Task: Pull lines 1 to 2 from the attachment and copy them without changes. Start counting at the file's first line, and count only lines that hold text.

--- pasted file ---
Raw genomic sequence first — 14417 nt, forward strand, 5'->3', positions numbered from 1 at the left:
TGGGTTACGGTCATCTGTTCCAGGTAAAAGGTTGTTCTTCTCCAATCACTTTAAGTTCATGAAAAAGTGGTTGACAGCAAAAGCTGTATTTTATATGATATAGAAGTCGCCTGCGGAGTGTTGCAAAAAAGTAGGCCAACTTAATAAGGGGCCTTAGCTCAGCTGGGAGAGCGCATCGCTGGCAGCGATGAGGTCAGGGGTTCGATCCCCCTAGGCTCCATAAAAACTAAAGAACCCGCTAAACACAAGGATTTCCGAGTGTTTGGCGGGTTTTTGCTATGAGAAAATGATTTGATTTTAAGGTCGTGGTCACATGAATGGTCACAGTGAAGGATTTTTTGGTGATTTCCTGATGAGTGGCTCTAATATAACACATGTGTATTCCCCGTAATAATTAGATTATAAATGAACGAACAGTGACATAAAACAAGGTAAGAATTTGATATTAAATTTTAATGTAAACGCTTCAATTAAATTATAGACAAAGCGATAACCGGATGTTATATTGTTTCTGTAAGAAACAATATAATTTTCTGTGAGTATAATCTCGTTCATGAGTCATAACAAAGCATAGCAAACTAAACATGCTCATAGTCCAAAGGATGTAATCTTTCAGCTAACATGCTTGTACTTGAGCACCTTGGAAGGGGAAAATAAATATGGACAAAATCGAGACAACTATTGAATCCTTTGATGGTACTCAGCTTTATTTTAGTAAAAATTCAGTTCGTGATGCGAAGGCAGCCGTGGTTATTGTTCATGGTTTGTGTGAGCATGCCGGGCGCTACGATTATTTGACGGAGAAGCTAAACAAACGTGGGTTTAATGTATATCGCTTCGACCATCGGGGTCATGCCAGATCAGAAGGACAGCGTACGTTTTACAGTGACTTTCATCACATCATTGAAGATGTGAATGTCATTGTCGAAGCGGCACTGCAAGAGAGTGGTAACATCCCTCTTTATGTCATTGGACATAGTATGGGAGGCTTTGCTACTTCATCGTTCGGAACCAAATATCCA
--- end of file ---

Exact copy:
Raw genomic sequence first — 14417 nt, forward strand, 5'->3', positions numbered from 1 at the left:
TGGGTTACGGTCATCTGTTCCAGGTAAAAGGTTGTTCTTCTCCAATCACTTTAAGTTCATGAAAAAGTGGTTGACAGCAAAAGCTGTATTTTATATGATATAGAAGTCGCCTGCGGAGTGTTGCAAAAAAGTAGGCCAACTTAATAAGGGGCCTTAGCTCAGCTGGGAGAGCGCATCGCTGGCAGCGATGAGGTCAGGGGTTCGATCCCCCTAGGCTCCATAAAAACTAAAGAACCCGCTAAACACAAGGATTTCCGAGTGTTTGGCGGGTTTTTGCTATGAGAAAATGATTTGATTTTAAGGTCGTGGTCACATGAATGGTCACAGTGAAGGATTTTTTGGTGATTTCCTGATGAGTGGCTCTAATATAACACATGTGTATTCCCCGTAATAATTAGATTATAAATGAACGAACAGTGACATAAAACAAGGTAAGAATTTGATATTAAATTTTAATGTAAACGCTTCAATTAAATTATAGACAAAGCGATAACCGGATGTTATATTGTTTCTGTAAGAAACAATATAATTTTCTGTGAGTATAATCTCGTTCATGAGTCATAACAAAGCATAGCAAACTAAACATGCTCATAGTCCAAAGGATGTAATCTTTCAGCTAACATGCTTGTACTTGAGCACCTTGGAAGGGGAAAATAAATATGGACAAAATCGAGACAACTATTGAATCCTTTGATGGTACTCAGCTTTATTTTAGTAAAAATTCAGTTCGTGATGCGAAGGCAGCCGTGGTTATTGTTCATGGTTTGTGTGAGCATGCCGGGCGCTACGATTATTTGACGGAGAAGCTAAACAAACGTGGGTTTAATGTATATCGCTTCGACCATCGGGGTCATGCCAGATCAGAAGGACAGCGTACGTTTTACAGTGACTTTCATCACATCATTGAAGATGTGAATGTCATTGTCGAAGCGGCACTGCAAGAGAGTGGTAACATCCCTCTTTATGTCATTGGACATAGTATGGGAGGCTTTGCTACTTCATCGTTCGGAACCAAATATCCA